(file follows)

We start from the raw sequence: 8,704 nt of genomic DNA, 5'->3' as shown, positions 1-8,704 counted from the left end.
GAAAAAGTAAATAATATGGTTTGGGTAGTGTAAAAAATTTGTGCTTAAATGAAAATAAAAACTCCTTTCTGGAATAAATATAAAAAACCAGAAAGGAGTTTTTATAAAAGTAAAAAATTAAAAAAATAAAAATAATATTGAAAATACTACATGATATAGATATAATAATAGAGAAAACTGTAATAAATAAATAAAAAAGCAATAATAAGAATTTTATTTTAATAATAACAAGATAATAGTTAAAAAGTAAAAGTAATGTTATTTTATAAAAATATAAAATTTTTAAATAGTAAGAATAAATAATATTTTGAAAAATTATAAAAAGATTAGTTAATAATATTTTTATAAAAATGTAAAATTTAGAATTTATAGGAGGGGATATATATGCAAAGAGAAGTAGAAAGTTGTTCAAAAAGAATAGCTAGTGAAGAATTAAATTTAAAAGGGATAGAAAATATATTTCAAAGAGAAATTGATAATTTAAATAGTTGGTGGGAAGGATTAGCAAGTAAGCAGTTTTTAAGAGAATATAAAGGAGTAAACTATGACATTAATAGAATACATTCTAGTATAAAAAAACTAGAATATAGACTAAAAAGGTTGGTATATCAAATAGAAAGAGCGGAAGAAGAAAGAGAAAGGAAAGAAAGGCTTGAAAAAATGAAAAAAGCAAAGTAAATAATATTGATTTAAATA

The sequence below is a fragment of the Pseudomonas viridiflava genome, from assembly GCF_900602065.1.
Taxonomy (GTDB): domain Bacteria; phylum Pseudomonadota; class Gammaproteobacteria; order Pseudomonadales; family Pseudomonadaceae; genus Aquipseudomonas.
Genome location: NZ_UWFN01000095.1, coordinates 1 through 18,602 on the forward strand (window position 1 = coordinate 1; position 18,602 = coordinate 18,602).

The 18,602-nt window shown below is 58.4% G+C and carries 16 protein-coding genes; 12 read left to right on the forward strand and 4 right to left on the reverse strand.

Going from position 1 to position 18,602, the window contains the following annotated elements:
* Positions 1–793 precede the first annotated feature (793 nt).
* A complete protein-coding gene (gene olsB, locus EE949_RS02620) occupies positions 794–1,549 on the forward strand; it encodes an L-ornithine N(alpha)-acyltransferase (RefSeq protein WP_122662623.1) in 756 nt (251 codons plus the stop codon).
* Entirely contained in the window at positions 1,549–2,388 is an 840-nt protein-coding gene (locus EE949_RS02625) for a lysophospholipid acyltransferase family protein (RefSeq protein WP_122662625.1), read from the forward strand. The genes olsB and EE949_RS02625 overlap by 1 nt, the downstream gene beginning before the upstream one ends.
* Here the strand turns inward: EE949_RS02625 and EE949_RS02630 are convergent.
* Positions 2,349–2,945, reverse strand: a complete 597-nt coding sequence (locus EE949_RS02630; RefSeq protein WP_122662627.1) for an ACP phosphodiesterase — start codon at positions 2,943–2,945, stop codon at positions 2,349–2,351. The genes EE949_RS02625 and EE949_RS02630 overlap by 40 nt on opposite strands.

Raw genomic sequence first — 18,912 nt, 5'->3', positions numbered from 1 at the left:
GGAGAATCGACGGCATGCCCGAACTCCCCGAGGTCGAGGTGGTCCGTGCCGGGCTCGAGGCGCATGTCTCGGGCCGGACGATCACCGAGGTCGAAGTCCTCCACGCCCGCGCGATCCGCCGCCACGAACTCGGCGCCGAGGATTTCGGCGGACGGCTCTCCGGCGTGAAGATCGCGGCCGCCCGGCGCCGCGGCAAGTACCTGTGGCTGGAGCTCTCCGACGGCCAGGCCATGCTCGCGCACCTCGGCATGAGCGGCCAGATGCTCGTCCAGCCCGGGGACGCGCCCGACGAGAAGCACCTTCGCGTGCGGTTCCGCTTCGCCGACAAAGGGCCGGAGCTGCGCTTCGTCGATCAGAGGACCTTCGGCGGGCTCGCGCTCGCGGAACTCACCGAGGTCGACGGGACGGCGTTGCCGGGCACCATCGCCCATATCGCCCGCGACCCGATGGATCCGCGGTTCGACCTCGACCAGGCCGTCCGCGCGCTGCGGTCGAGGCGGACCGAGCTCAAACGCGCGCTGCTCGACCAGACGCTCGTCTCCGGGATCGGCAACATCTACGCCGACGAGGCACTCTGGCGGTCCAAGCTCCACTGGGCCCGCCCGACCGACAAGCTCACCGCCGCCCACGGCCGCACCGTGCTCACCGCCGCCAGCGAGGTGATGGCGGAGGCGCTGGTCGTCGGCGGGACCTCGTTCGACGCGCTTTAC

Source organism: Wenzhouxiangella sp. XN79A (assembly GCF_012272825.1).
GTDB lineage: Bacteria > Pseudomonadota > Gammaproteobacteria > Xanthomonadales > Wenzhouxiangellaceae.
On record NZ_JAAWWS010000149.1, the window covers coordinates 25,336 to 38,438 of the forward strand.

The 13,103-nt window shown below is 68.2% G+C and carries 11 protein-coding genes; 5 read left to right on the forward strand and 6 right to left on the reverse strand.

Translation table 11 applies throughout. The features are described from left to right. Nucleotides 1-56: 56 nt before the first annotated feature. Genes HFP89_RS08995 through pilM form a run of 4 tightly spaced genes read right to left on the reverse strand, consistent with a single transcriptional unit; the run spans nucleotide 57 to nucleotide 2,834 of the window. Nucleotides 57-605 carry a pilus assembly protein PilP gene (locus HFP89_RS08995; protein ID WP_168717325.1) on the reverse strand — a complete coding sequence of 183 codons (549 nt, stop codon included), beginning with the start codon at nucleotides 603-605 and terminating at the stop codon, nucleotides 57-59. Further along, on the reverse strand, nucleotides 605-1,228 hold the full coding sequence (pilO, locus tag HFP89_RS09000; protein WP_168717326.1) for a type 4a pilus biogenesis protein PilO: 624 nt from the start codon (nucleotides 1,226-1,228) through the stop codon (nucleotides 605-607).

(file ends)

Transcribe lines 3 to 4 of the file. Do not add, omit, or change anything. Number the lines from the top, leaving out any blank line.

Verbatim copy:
The sequence below is a fragment of the Pseudomonas viridiflava genome, from assembly GCF_900602065.1.
Taxonomy (GTDB): domain Bacteria; phylum Pseudomonadota; class Gammaproteobacteria; order Pseudomonadales; family Pseudomonadaceae; genus Aquipseudomonas.